This week, I learned a hard lesson in humility.
A few exciting doors and opportunities I’d been exploring were closed, and for the first time in a while, I realized just how sad that made me feel. And I really felt it. Not just that “ugh that really sucks… for 5 minutes” feeling. I mean the “oh-my-goodness, rock you to the core, I feel really empty and defeated” feeling.
And it was not fun. It was really hard.
And like the try-hard perfectionist I am, my action-plan (because yes, I do that) was to convince myself that just like any other feeling, it’d slowly drift away, if I could simply distract myself, push it far enough away from the here and now.
But I tried, and it still hurt.
And it still hurts, writing these words now.
In fact, the words may hurt even more.
It hurts because it’s not something I’d ever like to admit out loud. It’s one of those things that points out something I’ve struggled with since I was young. The belief that I can do it all, that I can solve my own problems without anyone else ever knowing… that I’m my greatest fixer. That if I just try hard enough, I can smile and pretend that those doors and opportunities didn’t mean anything to me.
But that would be a lie, because they did.
And the fact that they were closed so suddenly made me sad and disappointed and upset. Disappointed in myself, but also disappointed because that decision felt like a reflection on my character and intelligence. It felt a lot like rejection. Because truthfully, it was rejection. And that, friends, is hard for me to admit. It’s one of those things that makes you breathe a little deeper and choke back tears when you start thinking about it for too long. Thinking that for some reason, you failed to live up to somebody’s expectation. You weren’t enough. You weren’t the right fit. You just weren’t the person they initially thought you were.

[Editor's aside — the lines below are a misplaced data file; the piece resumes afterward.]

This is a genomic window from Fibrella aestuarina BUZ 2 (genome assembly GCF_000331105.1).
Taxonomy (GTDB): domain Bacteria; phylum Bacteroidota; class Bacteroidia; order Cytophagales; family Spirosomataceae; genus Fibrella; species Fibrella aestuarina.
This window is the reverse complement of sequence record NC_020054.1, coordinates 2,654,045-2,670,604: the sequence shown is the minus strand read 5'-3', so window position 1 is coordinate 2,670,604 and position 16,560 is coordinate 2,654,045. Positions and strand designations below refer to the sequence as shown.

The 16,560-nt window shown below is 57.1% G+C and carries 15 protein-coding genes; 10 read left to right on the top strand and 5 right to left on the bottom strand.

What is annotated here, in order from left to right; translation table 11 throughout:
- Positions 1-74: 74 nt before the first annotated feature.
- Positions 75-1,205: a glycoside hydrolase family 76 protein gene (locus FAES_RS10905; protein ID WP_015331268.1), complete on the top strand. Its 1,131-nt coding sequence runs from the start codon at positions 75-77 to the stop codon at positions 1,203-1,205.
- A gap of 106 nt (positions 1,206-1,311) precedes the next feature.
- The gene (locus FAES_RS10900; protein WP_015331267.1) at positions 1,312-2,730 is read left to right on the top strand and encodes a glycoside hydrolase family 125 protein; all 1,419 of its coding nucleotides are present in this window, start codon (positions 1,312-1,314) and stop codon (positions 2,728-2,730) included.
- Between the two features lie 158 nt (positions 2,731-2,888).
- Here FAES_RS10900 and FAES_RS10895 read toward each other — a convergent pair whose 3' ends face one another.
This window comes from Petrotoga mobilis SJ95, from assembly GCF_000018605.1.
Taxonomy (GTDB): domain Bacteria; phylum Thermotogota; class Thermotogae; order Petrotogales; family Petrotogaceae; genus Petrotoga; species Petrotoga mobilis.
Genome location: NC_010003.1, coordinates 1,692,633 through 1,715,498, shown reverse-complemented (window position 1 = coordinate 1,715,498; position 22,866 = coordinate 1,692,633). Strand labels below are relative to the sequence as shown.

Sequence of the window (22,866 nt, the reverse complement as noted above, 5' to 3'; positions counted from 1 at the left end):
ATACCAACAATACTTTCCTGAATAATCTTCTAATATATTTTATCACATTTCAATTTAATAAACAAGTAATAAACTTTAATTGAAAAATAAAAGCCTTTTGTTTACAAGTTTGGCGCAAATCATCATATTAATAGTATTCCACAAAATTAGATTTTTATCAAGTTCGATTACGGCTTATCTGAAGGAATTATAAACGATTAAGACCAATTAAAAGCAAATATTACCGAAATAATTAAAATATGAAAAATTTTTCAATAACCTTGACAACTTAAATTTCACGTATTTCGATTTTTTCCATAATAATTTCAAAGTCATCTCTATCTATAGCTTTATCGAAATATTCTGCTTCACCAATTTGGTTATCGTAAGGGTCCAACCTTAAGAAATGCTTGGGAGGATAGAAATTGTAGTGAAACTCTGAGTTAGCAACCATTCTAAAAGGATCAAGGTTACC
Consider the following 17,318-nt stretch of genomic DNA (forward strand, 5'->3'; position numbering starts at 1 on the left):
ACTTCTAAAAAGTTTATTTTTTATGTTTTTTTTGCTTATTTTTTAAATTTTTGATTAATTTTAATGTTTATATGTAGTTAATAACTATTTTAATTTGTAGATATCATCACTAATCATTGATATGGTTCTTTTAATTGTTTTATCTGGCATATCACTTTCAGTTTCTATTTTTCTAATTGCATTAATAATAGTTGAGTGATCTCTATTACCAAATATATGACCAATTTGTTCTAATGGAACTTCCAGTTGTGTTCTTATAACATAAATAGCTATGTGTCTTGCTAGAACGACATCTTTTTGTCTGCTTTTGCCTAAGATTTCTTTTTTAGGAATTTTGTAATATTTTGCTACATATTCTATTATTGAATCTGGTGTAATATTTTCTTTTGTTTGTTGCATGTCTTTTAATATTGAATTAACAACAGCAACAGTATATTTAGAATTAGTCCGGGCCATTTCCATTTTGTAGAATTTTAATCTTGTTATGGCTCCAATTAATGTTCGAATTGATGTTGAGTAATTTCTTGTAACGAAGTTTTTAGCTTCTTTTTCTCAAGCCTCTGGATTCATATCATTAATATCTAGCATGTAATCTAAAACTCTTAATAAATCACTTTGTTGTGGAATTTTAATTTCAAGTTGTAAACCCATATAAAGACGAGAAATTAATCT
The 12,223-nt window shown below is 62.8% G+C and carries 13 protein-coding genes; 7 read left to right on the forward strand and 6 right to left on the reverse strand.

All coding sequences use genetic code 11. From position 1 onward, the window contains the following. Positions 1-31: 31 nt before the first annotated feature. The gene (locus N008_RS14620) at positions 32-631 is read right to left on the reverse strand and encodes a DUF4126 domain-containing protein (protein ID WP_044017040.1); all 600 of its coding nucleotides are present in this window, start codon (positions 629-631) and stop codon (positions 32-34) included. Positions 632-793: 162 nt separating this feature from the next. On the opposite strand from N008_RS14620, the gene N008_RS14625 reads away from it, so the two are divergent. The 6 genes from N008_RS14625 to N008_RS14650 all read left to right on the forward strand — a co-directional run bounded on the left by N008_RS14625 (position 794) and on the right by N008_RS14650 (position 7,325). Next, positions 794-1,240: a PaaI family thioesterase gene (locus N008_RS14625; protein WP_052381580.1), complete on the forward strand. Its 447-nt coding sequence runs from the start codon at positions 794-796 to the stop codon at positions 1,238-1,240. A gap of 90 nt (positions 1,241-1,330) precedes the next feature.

Most of us struggle with rejection. It’s human nature to crave acceptance and love and appreciation and acknowledgement. And when that doesn’t happen, we automatically think something is wrong with us. And it spirals and starts to affect other areas of our lives. Makes us believe lies about ourselves that hide a real truth. A truth that I’m definitely still learning… the truth that at the end of the day, other people can’t define you. Work can’t define you. Hobbies can’t define you. Interests can’t define you. Intelligence can’t define you. Appearance can’t define you. None of it can. And no one has the right to steal your confidence, your integrity, and the belief that you’re enough exactly as you are. Every flaw and strength and weakness and character trait, and talent and failure. It’s all enough. More than enough, even.
Sometimes I think I’m supposed to be invincible. Strong and perfect and always put together. Sometimes it feels like I’m supposed to win at everything, succeed at everything, do great things and make a name for myself, because people are expecting it of me. And truthfully, the more I believe it, the more it feels like a dark cloud of pressure raining unrealistic expectations, slowly crushing me until something like this makes me realize that none of it matters. And, even better, that we’re not supposed to go through any of this stuff alone. That’s what other people’s shoulders are for.
So from the girl who tries to fix everything herself … from the girl who believes that if she admits weakness or defeat or failure, that people will think less of her … from the girl who needs a shoulder just like the rest of ’em… the truth is that we’re not our greatest fixer. And we’re not meant to be. And we fail. And we fall on our face. And doors are closed just as fast as new ones are opened. But it’s ok. It’s all ok.
And sometimes, it takes a long run, a friend, a lot of sweat, and a good cry to realize that.
And for those things, I am so thankful.